Storywise, however, is a different beast. Gorthos’ backstory is that he was a mercenary who finally left his band behind…after killing a lot of them. See, Gorthos, despite being a mercenary, just always wanted a good fight. Non-combatants meant nothing to him. They weren’t worth paying attention to during battles. He gained, of all things, an elf mentor who taught him how to really handle a sword, and was happy to get paid to fight. One particular job ended this when they were commanded to murder a town and burn it to the ground.

He didn’t take that well, and he and his mentor and a few others turned on their fellow mercs and effectively disbanded. After helping his mentor find some place to retire, he makes his way to Rizenheist (a homebrew setting from our DM, which includes a homebrew race, the Balkeshi).

Our first game saw us going after something called trouble fruit, the main ingredient in Balkeshi alcohol, despite the city walls being locked down for some reason or another for the day. Shenanigans saw us get into the forest, where we narrowly killed a baby remorhaz, which prompted Gorthos to add some fire protection to his studded leather jacket.

Once returned, we found the Silver Blades, basically the thieves’ guild, waiting on us for using THEIR tunnel. Fast forward, we end up helping them, nearly get ourselves killed, rescued by a fellow player’s friend in the Blades, who gets bit by a wereboar, but we survive and move on.

Fast forward again, our Balkeshi PC, Zakah, has had a crush on Gorthos. This comes to a head after a chase by goblins. We go back to save Sylal (my partner Nici’s half-elf rogue), and fight the goblins. Their bugbear bashes Gorthos’s skull in with a crit but that most beautiful of half-orc abilities, Relentless Endurance, saved him. Zakah, frenzied and raging (barbarian), chokes the bugbear and basically sets Gorthos up for reprisal. Gorthos crits (which means, with Savage Attacks for half-orcs, that I got to roll my damage dice three times instead of two), and REKS the bugbear. Zakah, still frenzied, kisses Gorthos over the body. It was awesome.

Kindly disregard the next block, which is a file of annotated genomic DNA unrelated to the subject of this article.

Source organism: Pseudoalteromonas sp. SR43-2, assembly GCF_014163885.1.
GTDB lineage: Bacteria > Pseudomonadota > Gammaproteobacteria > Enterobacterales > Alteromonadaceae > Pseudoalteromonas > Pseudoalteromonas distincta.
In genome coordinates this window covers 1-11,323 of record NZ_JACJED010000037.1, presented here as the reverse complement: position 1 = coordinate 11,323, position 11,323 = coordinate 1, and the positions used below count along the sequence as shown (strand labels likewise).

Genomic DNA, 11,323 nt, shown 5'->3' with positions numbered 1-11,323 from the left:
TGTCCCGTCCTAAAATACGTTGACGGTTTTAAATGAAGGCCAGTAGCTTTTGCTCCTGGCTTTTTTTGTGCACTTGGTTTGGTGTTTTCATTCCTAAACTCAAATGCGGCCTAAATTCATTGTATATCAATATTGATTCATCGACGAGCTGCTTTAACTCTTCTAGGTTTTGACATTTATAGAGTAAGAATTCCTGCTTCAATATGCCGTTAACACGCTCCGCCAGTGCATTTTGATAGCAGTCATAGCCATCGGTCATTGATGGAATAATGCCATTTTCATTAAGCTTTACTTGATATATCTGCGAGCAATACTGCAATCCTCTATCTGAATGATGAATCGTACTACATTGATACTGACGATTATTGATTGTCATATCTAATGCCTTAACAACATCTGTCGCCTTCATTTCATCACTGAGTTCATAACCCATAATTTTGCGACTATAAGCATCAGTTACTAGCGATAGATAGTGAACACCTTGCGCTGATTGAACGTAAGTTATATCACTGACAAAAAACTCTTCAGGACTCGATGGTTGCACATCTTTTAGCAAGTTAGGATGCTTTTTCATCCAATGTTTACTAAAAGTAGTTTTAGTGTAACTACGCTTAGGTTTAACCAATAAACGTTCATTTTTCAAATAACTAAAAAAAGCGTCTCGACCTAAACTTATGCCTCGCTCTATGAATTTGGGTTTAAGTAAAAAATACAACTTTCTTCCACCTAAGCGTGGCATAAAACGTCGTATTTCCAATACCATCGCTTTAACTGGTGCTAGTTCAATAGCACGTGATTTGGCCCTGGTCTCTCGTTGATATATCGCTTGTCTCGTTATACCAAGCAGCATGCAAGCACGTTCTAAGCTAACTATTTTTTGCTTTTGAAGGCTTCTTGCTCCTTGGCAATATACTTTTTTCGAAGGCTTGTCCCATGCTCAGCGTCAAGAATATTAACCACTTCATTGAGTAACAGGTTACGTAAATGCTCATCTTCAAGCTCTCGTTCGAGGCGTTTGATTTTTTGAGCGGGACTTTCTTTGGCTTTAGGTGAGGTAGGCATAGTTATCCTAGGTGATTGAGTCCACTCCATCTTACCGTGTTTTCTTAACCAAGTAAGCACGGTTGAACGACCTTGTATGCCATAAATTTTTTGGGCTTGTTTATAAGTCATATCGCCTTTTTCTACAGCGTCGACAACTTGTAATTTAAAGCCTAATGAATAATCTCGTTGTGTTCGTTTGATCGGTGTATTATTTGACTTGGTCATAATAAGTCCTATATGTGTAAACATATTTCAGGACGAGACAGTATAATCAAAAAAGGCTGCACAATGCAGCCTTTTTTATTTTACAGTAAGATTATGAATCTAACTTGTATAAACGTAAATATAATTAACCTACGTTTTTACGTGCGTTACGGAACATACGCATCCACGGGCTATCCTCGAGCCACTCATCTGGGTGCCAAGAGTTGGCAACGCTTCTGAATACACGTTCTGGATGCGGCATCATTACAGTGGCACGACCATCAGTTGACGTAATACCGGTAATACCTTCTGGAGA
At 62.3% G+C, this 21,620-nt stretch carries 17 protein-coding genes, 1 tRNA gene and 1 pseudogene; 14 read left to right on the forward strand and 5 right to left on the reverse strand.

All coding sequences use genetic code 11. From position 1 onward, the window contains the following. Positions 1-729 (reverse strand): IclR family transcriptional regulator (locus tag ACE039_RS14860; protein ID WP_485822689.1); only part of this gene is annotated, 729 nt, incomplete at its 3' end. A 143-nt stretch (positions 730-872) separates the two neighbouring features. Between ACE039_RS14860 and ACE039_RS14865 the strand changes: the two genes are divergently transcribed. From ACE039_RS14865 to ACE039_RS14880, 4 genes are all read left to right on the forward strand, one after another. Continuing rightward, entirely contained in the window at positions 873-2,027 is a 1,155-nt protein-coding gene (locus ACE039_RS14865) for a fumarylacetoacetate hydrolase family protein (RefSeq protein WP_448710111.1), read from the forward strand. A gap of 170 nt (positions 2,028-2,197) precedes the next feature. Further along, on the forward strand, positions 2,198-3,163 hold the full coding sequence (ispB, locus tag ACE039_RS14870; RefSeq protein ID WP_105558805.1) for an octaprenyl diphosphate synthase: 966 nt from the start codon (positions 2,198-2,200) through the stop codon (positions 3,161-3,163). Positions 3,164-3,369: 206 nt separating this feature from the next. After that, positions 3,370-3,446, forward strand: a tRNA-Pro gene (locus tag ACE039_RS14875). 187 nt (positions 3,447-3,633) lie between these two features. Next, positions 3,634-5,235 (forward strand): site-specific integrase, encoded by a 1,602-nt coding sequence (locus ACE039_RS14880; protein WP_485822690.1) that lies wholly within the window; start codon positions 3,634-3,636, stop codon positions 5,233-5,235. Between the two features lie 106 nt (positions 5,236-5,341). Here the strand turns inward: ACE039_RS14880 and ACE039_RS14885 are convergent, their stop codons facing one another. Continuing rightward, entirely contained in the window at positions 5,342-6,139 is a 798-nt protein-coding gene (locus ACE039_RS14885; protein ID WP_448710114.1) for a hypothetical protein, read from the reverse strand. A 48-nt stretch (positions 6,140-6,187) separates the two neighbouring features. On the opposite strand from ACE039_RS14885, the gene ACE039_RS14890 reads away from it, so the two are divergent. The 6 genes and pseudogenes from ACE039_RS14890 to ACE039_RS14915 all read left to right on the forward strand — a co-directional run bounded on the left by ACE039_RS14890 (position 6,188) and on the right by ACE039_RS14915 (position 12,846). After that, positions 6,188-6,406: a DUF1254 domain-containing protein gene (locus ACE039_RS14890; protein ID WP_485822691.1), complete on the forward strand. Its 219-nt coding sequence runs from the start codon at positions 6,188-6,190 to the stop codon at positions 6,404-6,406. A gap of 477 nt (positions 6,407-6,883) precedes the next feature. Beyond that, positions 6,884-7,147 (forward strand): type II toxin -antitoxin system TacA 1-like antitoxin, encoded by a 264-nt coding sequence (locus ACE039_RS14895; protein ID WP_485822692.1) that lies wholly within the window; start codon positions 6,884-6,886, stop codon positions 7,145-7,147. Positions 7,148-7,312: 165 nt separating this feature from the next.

Then they kidnapped our pig. We saved her. That was awesome too cause we did it without murdering a whole tribe of goblins.

As we’ve gone on, Gorthos and Zakah have kind of become the core of our group, especially since the fourth player’s character is a full-on edgelord tiefling warlock, played beautifully by our friend, who occasionally apologizes for what his character is about to do. Gorthos and Zakah have a whole bunch of cute moments.

 

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Gorthos and Zakah having a tender moment out shopping. Commissioned from Emmett Shearer.

Lucius, the warlock, ends up getting himself killed when we take on a young dragon. Gorthos takes this hard as we had done character bonds pregame. Gorthos had “Lucius will get himself killed if I don’t step in.” He took it hard, and was confused just as hard when Lucius showed back up in someone else’s body. In an effort to deal with his feelings, he ends up doing level 5 training in an illegal fight pit against an ogre named Strong Steven that broke Gorthos’s jaw (double crit!). Gorthos won though thanks to a well-timed nut shot.

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Gorthos after the fight. A birthday present from Zakah’s player, also by Emmett Shearer.

As I’ve gotten more comfortable with the game, Gorthos has gotten more concrete as a character. I’ve come up with more background for him. Figured out he’s bisexual and polyamorous. Is fairly sure his uncle killed his mother after she basically sold him to his merc group in an attempt to give him a better life. His uncle, who’d been one of the most prominent raiders in the tribe, hated the new direction towards peace and hated Gorthos for being a physical manifestation of that peace. He never knew his father, and his mother never told him much. He got basic schooling but never really cared to learn much more than that.

It’s been a total blast playing him, especially the relationship with Zakah, which has been both rocky and sweet and funny all at once. After Zakah took him to get his jaw fixed, Gorthos casually said he loved Zakah, unaware of what he’d said. When asked, he said, “Sure, I love you. I love Sylal. I…tolerate Lucius. Why not?” Love comes easy to him. I could easily turn this campaign into a book and it would be fantastically compelling. I have left a LOT of details out. If you’re curious, head over to my tumblr and look through the “ashe plays dnd” tag.

I would enthusiastically encourage folks to pick up the game. Fifth Edition is pretty slick and newbie friendly and the sheer fun of a collaborative story with friends is fucking brilliant. If you need more proof, come back on Friday for Leigh Peterson’s story!